Teens supposed to have immature brains

By Keisha Benton
January 22, 2018

Teenagers are risk takers. Sometimes this risk taking is exciting. Sometimes it is stupid.

Did you really think your dad wouldn’t notice that you slipped out of the house at 1 a.m. and drove his car to your friend’s house the day after you got your driver’s permit?

Dan Romer, the research director at the Annenberg Public Policy Center at the University of Pennsylvania, recently published his theory about why teens take stupid risks.

Romer said that research studies show that risky behavior is a normal part of teen development. Risky behavior also reflects a biologically driven need to explore and that this exploration helps teens with the difficult decisions they will need to make as they age.

Teenagers often partake in risky behavior. Photo from Stocksnap.

Romer explains that dopamine in the brain rises during teen years and seems to have an increased attraction to intense and exciting experiences.

Sensation seeking behavior also goes with increasing levels of cognitive control that occur at the same time that teens have a drive to explore.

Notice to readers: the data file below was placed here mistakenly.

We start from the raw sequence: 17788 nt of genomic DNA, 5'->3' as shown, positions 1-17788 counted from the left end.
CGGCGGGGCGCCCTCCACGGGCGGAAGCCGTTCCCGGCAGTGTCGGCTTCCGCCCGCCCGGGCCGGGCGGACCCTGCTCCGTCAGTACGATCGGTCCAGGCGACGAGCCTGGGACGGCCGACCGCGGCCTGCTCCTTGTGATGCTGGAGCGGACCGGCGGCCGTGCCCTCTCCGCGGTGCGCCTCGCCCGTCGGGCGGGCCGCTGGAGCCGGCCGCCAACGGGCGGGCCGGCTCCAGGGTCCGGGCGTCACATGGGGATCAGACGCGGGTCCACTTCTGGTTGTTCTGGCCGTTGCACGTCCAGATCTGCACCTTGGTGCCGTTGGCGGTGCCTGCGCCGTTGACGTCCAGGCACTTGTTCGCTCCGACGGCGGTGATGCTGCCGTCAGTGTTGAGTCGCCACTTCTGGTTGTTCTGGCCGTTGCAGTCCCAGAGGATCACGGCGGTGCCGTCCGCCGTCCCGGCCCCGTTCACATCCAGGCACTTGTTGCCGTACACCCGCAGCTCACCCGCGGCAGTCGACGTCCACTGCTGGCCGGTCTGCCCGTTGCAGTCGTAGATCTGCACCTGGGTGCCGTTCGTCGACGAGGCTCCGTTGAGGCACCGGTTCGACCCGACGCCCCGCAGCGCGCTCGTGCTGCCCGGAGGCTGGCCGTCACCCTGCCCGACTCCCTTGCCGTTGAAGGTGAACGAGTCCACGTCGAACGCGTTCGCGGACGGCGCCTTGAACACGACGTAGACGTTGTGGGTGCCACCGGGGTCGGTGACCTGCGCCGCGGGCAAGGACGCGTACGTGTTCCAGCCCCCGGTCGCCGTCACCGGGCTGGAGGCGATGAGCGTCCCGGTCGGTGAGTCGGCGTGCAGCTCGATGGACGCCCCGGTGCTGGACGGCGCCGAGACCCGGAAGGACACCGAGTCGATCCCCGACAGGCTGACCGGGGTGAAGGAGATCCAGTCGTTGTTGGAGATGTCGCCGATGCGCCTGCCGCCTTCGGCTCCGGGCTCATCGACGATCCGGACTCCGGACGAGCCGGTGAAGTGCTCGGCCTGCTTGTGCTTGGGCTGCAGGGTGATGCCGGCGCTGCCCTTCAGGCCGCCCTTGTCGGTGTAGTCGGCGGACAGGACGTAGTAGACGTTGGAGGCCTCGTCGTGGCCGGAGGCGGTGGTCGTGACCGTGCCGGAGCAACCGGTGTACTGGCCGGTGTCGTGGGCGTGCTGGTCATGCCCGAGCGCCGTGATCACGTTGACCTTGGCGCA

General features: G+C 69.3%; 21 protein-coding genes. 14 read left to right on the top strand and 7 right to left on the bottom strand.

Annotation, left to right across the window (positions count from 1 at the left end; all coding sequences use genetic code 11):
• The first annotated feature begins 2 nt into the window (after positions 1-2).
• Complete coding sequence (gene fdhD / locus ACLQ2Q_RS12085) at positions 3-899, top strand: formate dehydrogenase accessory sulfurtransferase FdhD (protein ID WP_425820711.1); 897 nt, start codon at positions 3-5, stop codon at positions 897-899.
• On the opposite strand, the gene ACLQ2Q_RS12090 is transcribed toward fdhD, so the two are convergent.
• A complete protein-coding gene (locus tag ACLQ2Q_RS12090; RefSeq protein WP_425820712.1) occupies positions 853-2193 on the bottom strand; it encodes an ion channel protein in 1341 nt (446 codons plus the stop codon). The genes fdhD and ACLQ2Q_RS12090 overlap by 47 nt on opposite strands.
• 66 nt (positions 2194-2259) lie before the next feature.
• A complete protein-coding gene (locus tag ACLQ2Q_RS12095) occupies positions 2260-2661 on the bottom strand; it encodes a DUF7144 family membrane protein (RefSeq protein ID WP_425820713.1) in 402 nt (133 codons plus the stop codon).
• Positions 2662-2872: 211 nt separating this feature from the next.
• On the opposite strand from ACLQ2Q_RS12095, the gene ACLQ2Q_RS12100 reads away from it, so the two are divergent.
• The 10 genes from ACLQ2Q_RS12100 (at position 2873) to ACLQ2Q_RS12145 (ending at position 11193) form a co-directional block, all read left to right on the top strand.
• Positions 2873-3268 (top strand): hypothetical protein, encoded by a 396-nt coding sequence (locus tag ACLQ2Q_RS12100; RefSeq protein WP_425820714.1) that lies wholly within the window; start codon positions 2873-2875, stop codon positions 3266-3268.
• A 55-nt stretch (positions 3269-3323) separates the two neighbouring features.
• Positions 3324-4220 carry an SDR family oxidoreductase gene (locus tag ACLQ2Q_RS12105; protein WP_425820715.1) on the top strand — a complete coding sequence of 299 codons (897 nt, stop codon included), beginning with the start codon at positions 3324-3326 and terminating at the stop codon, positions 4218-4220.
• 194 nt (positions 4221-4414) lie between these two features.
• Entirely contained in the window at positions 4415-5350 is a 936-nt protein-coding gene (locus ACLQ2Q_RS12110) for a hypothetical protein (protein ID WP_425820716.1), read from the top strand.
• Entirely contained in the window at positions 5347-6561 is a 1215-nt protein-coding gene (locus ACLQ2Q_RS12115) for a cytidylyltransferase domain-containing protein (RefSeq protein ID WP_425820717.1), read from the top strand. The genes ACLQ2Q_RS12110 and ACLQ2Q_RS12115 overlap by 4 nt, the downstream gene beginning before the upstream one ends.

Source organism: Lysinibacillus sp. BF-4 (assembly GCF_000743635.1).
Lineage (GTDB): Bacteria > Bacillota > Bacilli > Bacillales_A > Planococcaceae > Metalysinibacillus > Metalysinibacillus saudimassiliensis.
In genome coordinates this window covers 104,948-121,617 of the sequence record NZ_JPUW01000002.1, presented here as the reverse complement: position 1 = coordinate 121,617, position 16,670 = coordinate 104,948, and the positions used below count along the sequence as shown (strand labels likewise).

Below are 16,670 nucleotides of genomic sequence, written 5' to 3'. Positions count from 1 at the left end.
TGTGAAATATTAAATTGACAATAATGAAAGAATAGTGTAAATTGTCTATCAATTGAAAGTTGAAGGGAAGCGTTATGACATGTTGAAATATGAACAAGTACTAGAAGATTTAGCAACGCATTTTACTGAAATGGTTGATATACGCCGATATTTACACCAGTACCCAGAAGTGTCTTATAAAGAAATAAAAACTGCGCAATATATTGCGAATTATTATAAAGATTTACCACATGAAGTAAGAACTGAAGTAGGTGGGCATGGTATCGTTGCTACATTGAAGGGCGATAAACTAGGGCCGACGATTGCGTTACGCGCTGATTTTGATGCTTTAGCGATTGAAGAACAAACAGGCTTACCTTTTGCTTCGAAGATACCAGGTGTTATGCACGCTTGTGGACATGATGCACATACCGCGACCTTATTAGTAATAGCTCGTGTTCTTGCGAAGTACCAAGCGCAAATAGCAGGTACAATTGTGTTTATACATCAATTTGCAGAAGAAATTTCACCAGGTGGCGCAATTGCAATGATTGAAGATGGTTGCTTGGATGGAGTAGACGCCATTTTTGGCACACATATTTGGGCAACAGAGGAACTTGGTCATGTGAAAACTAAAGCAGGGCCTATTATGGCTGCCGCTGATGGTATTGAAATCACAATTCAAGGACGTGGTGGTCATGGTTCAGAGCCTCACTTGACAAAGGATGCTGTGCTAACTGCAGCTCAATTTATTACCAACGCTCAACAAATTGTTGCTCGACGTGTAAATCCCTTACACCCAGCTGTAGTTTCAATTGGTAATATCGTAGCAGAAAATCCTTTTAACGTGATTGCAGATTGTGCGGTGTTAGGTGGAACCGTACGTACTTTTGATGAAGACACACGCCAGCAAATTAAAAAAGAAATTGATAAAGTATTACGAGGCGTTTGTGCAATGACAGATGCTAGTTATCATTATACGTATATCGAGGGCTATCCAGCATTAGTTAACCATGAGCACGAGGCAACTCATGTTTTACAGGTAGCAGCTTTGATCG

Romer wrote that, “This ability to exert cognitive control peaks well before structural brain maturation, which peaks at about age 25.”

While teens may seem to take stupid risks, research experiments show that where the probabilities of their risks are known, teens take fewer risks than children. Children are more impulsive than teens and teens are somewhat more impulsive than adults.

Teens are immature because they need to experience life, which makes them more likely to misunderstand situations. It is because adolescents are immature in regard to experience that they are more vulnerable to mishaps. For those with weak cognitive control, the risks are even greater.

Regardless, we should not let stereotypes of this immaturity color our interpretation of what they are doing. Teenagers are just learning to be adults and this inevitably involves a certain degree of risk.

Teens can be very adventurous. Photo from Stocksnap.

As teens become adults, they will gain more experience, which helps them make better decisions. Teens who have fragile cognitive control will experience higher risks than the ones who have strong cognitive control.

Kids grow into teens who then become adults.

I go with the research proven because their brains are not fully developed yet. They are still learning what’s right from wrong and everyone learns by different experiences.

Teens’ risky behavior is only because their brains are still growing. In reality, teens are doing what they are supposed to do— explore and experience.

So, Mom and Dad, you understand now, right?


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Keisha Benton

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